Following are the points in favour of Linked Lists.
(1) The size of the arrays is fixed: So we must know the upper limit on the number of elements in advance. Also, generally, the allocated memory is equal to the upper limit irrespective of the usage, and in practical uses, upper limit is rarely reached.
(2) Inserting a new element in an array of elements is expensive, because room has to be created for the new elements and to create room existing elements have to shifted.
For example, suppose we maintain a sorted list of IDs in an array id.
id = [1000, 1010, 1050, 2000, 2040, …..].
And if we want to insert a new ID 1005, then to maintain the sorted order, we have to move all the elements after 1000 (excluding 1000).
Deletion is also expensive with arrays until unless some special techniques are used. For example, to delete 1010 in id, everything after 1010 has to be moved.
So Linked list provides following two advantages over arrays
1) Dynamic size
2) Ease of insertion/deletion
Linked lists have following drawbacks:
1) Random access is not allowed. We have to access elements sequentially starting from the first node. So we cannot do binary search with linked lists.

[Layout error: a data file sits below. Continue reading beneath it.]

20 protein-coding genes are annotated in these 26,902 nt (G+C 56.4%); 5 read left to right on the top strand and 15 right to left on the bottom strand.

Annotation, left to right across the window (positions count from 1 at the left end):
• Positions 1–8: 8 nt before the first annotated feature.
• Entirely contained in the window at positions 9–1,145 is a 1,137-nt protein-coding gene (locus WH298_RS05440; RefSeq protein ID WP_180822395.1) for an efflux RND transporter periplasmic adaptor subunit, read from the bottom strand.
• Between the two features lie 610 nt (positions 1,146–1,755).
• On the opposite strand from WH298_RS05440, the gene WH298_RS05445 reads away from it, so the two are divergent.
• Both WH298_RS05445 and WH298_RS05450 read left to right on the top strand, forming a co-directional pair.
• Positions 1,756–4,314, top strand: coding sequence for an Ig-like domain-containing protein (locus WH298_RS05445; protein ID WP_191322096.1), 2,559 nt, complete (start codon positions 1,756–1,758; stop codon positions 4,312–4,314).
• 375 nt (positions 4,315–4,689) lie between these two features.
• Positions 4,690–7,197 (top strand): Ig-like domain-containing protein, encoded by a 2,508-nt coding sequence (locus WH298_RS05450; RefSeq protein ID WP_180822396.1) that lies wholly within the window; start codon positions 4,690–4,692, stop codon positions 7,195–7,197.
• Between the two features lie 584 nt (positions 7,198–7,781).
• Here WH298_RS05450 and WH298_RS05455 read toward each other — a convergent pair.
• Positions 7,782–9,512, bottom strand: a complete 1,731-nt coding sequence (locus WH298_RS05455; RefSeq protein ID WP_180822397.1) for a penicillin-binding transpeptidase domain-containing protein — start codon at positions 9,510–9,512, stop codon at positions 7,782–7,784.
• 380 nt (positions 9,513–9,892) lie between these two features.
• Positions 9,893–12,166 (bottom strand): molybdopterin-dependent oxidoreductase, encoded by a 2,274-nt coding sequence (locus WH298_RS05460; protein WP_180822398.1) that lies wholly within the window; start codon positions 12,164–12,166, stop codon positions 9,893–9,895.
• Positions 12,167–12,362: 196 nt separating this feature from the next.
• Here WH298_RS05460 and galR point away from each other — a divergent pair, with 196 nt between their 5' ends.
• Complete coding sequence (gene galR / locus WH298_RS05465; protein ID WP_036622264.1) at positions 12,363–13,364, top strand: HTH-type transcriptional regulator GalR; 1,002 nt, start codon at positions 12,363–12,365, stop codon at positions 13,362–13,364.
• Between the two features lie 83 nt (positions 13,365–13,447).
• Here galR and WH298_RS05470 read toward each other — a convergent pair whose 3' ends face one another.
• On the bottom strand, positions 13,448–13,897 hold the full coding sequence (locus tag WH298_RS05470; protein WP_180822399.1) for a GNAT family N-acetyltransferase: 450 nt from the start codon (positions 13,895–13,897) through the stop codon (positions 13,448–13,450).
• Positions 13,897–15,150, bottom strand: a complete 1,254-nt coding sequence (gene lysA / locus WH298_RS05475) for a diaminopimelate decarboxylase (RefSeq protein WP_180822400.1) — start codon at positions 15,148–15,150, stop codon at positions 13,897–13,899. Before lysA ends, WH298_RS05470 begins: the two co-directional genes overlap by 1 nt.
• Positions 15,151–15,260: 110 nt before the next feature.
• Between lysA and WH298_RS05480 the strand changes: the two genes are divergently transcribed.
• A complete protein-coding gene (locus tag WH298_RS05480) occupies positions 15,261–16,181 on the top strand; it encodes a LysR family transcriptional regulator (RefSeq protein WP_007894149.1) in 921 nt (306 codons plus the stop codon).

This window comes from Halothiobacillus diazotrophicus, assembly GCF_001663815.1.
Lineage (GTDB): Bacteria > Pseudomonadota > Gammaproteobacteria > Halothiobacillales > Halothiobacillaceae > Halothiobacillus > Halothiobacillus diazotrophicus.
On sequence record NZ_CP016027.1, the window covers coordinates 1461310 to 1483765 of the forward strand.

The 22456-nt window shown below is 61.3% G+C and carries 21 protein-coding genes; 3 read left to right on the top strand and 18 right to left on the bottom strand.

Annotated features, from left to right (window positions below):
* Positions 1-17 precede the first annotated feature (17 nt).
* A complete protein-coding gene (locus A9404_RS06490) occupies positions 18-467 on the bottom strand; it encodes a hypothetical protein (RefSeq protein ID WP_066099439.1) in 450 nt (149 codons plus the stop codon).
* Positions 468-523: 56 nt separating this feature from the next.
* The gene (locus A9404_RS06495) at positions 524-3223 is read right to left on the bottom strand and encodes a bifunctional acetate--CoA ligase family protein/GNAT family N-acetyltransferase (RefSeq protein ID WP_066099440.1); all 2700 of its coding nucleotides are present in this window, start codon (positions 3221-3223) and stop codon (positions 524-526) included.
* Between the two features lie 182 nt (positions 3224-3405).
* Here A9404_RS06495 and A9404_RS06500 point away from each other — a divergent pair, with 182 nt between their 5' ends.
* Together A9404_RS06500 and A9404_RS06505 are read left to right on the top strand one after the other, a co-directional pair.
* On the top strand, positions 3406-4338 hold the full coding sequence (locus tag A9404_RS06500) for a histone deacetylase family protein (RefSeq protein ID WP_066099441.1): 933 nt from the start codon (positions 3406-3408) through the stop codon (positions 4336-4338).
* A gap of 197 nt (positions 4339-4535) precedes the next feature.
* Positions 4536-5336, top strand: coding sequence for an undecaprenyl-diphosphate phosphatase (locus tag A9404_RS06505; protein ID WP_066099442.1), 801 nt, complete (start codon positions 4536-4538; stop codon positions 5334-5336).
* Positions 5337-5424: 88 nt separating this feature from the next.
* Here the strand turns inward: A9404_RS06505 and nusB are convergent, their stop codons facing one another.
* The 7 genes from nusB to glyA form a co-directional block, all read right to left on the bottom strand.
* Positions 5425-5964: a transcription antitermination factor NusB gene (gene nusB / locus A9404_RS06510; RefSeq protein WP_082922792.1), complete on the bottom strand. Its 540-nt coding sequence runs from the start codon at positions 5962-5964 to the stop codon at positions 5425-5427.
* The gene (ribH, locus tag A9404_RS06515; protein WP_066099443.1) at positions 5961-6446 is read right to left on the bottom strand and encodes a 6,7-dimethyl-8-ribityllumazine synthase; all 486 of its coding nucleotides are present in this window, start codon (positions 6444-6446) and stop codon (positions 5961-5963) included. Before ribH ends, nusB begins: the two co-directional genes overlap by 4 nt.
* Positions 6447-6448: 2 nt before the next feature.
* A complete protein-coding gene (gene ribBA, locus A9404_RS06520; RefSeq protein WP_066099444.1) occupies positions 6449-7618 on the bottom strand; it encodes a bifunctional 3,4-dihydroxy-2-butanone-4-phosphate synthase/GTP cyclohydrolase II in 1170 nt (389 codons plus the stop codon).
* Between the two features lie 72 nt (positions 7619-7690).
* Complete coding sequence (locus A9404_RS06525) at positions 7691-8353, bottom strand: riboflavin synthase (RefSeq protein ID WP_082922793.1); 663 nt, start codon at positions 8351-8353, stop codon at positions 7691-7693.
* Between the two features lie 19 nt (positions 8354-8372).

2) Extra memory space for a pointer is required with each element of the list.
3) Arrays have better cache locality that can make a pretty big difference in performance.
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- Linked List | Set 2 (Inserting a node)
- Linked List | Set 1 (Introduction)
- Sorted insert for circular linked list
- How to write C functions that modify head pointer of a Linked List?
- Linked List | Set 3 (Deleting a node)
- Non-Repeating Element
- Rank of an element in a stream
- Sorting all array elements except one
- Sort an array containing two types of elements
- Static Data Structure vs Dynamic Data Structure